B&M is the chain more than any other that our contacts have remarked that they have begun to notice, but about which they know very little.


This is not surprising, because B&M has grown faster than any other Top 100 retailer, sales rising more than five fold between 2006 and 2009 from £78m to £427m, with annual growth averaging over 60% a year. Indeed, £600m-plus is projected for 2010. Another reason for its low visibility is that B&M has risen to prominence to date outside the southeast, but this is about to change having recently opened a store in Hemel Hempstead.

A mixed goods discounter, historically B&M’s product breakdown was 70% food and 30% non-food, but the split has become increasingly skewed towards non-food and the product range now includes health and beauty, toys, household textiles, electricals, homewares, drinks, confectionery and clothing.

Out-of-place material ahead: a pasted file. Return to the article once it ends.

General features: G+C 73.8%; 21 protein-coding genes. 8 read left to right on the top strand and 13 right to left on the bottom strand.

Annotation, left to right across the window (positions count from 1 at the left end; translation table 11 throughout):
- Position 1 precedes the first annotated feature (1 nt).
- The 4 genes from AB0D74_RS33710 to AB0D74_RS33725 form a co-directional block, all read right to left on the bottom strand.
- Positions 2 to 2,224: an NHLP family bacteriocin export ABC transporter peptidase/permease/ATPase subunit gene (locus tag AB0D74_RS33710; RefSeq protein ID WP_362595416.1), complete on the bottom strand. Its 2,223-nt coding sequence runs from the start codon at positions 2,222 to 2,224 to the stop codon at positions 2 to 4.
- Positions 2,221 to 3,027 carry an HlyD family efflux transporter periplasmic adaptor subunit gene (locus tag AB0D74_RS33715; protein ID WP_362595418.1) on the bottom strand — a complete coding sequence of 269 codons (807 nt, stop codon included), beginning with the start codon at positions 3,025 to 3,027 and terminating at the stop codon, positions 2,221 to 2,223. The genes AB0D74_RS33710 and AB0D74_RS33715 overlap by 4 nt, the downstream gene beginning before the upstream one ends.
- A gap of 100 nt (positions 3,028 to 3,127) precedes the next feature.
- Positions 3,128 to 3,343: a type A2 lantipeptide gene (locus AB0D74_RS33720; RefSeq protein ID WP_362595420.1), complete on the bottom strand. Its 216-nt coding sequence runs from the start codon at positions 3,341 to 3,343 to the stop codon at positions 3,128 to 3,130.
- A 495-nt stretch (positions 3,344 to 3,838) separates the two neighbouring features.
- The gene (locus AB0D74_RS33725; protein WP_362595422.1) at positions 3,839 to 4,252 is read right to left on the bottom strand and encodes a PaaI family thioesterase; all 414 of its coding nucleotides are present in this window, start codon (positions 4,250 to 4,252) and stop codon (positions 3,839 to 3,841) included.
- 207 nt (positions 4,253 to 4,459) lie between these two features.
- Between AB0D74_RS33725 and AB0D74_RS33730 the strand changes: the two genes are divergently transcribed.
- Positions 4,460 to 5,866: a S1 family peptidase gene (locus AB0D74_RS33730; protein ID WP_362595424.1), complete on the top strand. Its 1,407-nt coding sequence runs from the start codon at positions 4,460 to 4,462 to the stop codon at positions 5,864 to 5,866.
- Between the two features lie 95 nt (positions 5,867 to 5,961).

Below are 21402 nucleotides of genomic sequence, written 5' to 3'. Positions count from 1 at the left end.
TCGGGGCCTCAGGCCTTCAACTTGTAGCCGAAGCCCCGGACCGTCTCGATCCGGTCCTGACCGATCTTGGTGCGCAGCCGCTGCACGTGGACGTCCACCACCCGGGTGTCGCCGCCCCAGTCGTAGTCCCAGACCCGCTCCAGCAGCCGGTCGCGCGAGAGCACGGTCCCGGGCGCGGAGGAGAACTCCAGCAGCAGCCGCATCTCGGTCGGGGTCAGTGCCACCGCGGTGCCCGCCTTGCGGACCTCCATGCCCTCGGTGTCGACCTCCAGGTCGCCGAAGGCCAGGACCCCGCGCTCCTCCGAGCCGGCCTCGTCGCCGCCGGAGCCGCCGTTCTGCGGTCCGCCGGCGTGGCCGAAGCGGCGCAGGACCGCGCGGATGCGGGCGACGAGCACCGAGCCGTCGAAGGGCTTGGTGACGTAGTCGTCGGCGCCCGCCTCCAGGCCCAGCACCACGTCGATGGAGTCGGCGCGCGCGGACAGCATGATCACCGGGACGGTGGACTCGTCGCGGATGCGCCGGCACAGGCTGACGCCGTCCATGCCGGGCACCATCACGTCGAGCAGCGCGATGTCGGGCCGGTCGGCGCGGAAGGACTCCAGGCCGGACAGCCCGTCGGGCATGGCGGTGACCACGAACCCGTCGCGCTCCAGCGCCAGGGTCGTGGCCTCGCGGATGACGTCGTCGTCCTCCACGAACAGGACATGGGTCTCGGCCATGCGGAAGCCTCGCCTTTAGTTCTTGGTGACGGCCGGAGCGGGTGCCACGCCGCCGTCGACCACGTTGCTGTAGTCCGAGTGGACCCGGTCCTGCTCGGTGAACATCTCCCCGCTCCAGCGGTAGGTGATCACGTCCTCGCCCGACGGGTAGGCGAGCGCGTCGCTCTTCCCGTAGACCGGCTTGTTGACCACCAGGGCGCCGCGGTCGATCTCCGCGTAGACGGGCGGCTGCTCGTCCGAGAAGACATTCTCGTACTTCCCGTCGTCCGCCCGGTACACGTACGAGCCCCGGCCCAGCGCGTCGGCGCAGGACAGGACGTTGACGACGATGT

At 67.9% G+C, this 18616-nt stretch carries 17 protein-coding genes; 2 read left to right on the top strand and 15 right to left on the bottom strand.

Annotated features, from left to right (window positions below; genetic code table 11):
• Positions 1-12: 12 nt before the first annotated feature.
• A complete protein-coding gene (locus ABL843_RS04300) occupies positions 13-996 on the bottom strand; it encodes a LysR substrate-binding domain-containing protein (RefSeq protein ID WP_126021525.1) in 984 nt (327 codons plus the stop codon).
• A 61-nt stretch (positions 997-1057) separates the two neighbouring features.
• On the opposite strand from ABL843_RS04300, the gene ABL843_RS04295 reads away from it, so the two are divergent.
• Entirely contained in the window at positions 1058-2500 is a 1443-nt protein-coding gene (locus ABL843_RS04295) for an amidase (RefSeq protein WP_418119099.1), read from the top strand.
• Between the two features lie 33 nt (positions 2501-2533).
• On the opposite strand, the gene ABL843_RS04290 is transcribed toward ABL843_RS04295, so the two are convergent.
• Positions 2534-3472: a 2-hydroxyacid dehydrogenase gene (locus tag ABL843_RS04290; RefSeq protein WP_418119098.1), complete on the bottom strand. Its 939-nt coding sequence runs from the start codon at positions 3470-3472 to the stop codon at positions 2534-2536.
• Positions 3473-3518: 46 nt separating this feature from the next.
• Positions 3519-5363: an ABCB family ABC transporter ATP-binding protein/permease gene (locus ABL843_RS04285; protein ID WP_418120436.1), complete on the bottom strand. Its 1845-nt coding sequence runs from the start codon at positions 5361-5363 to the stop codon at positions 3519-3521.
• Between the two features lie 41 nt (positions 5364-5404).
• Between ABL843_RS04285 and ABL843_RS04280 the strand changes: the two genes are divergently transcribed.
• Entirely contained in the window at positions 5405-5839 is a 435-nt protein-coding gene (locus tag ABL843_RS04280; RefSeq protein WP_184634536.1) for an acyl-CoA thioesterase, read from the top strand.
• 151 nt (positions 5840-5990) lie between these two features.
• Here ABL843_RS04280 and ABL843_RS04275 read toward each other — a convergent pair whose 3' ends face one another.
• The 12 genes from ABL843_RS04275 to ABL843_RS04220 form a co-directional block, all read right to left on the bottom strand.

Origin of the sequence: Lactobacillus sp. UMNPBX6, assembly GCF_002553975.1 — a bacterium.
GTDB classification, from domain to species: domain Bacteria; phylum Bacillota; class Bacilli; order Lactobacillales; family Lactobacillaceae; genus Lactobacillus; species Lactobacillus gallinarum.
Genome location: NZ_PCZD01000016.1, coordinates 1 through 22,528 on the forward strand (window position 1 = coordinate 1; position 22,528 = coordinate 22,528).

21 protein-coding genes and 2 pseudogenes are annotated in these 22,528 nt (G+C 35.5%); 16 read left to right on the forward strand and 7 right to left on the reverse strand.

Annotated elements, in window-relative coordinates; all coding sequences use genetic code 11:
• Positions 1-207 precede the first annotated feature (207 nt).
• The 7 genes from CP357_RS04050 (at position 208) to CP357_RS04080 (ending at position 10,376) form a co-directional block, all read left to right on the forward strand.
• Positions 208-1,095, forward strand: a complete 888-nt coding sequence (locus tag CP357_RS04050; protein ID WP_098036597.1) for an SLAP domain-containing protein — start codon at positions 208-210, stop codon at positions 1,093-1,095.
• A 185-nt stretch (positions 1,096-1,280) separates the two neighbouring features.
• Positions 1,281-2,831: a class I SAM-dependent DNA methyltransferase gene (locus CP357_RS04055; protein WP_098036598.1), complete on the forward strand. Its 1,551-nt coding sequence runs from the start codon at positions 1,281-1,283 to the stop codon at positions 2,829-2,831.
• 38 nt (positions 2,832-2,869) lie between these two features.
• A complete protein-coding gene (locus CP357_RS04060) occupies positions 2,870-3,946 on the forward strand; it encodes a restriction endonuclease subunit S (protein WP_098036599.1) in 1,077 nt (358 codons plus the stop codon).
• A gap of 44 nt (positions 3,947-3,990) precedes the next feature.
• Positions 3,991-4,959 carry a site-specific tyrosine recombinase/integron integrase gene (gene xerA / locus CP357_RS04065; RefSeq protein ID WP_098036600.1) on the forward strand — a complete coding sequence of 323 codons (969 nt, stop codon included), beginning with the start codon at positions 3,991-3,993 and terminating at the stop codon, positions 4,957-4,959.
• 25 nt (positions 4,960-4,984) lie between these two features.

Formed in 1976, by the late-1990s the family-run, variety store retailer was substantially loss-making. UBS Capital became involved, introducing new management that remained in charge until 2004 when B&M was sold to Simon and Bobby Arora, under whose stewardship it has boomed.

In 2006 the Aroras acquired a stake in the doomed Glyn Webb DIY business, converting 12 of its shops to a new, larger B&M Homestore format. When acquired by the Aroras, B&M had some 20 stores; in mid-2010 it has about 200, varying from below 5,000 to more than 25,000 sq ft.

Moreover, as highlighted in Retail Week Knowledge Bank’s detailed profile, sales growth has not been at the expense of profitability. Indeed, the 2009 figures show B&M achieving a record 8% operating margin, unusually high for a discounter. Sales densities of £280 per sq ft may be below their peak, but are also very creditable.

  • For comprehensive analysis of every top 175 retailer in the UK, visit Retail Week Knowledge Bank at rwkb.retail-week.com.